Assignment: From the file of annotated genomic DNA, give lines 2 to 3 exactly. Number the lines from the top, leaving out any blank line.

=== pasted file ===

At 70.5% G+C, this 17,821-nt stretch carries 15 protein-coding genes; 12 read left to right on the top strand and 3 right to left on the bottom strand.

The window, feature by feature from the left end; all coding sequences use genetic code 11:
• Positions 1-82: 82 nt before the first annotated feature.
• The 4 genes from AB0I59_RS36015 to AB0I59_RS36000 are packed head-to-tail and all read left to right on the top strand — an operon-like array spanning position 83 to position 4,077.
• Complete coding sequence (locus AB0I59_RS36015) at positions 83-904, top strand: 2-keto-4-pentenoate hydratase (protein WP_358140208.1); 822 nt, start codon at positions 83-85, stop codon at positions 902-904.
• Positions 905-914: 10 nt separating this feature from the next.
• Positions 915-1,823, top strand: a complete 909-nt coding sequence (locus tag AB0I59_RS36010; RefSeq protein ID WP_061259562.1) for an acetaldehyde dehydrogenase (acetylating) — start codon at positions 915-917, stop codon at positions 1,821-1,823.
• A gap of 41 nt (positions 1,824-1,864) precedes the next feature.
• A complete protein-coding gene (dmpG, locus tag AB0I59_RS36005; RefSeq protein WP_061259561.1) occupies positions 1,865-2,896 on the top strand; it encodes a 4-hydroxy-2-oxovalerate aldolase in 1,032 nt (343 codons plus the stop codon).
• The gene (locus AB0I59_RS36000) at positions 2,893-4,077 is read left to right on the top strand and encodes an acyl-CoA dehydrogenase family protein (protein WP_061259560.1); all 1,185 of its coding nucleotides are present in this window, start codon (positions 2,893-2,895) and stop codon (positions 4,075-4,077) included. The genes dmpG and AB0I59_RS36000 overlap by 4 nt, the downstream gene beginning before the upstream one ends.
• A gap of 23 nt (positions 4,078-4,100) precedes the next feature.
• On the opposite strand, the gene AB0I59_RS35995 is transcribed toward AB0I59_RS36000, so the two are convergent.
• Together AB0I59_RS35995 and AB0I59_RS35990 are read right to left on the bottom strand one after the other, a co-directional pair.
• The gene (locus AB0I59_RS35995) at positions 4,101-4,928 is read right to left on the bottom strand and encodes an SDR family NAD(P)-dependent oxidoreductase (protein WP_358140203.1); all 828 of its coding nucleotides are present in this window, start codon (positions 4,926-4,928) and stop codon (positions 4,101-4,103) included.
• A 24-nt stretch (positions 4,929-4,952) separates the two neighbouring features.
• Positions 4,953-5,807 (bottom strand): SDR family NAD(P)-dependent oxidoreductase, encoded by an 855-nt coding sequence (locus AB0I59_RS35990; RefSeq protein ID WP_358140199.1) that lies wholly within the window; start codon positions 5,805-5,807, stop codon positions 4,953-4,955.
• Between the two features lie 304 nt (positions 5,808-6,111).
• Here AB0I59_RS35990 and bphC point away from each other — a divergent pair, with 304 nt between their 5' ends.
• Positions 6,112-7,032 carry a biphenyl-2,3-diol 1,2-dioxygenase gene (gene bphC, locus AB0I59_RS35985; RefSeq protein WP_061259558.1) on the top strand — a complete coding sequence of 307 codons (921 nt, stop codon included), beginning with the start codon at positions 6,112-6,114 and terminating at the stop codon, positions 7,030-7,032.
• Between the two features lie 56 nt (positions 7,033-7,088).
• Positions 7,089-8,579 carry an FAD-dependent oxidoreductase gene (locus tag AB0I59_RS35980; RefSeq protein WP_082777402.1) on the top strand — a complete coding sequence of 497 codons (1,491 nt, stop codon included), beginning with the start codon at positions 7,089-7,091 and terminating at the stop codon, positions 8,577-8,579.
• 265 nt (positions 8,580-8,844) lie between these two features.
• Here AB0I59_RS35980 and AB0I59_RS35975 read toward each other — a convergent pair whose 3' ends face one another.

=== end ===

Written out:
The window, feature by feature from the left end; all coding sequences use genetic code 11:
• Positions 1-82: 82 nt before the first annotated feature.